Personification Of Imperialism In Joseph Conrad's Symbolism Of Darkness And Darkness

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Register to read the introduction… Marlow states, “They howled and leaped and spun and made horrid faces, but what thrilled you was just the thought of their humanity - like yours - the thought of your remote kinship with this wild and passionate uproar.” Most critics would proclaim that Conrad insinuates that he believes that the white race is above the natives of the African jungle. However, one must remember that Kurtz becomes an example of such behavior later in the novel. He is the personification of imperialism, thus he represents all aspects of what could become of that institution. …show more content…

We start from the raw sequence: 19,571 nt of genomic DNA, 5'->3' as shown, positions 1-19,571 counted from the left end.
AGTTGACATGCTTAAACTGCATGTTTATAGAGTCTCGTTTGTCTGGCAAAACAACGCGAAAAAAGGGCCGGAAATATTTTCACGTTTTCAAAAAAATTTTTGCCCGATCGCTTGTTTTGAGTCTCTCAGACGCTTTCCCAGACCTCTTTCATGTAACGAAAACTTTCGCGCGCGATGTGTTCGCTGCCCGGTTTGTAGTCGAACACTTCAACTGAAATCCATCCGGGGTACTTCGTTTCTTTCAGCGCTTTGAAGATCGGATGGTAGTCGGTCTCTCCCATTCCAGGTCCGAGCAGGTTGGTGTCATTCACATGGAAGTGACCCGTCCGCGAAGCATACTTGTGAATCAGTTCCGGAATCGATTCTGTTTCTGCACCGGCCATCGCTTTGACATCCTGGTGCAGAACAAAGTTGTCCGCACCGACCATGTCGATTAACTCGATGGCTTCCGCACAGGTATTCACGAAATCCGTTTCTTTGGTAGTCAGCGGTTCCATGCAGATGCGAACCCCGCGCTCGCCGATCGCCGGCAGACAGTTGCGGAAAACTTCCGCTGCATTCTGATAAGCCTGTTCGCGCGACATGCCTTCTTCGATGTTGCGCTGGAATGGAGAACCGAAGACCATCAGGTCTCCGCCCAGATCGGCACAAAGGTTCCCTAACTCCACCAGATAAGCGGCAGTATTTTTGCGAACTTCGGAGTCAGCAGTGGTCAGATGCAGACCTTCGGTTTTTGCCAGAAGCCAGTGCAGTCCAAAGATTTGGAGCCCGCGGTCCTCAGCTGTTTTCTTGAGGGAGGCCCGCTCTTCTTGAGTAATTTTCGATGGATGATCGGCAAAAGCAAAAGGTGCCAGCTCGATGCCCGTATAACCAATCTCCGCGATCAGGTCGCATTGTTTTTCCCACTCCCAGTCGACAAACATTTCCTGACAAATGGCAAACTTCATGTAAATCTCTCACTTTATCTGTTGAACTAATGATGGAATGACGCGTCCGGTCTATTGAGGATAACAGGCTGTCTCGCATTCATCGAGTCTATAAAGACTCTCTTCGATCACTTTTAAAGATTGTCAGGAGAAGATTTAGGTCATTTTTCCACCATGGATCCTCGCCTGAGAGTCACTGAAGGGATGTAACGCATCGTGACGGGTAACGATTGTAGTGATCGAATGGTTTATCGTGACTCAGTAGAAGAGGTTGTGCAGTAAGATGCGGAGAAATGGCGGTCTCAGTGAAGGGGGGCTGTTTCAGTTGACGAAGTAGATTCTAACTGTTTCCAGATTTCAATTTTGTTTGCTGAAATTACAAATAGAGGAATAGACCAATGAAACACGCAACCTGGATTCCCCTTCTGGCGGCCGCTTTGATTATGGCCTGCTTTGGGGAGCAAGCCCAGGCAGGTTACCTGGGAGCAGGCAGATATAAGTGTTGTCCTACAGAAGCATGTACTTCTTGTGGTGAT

He is a top agent, skilled collector, master of rhetoric, and, finally, god to anyone he meets, Marlow, the Russian, and the natives included. He is the ideals and corruption of Europe combined with the freedom and evil nature of total unrestraint that has been characterized with Africa. His greed for ivory is a symbol for all the lust that Europe had for the whole earth, and eventually, it is because of his greed that he becomes the animal that Marlow encounters. “The horror” of his own situation leaves Marlow to dwell on the ideals that he has been taught, as well as what Kurtz could have been thinking in his last moments. Conrad wrote the book so that Kurtz would be a lost man. He is lost for the reason of conveying the eventual destruction of European

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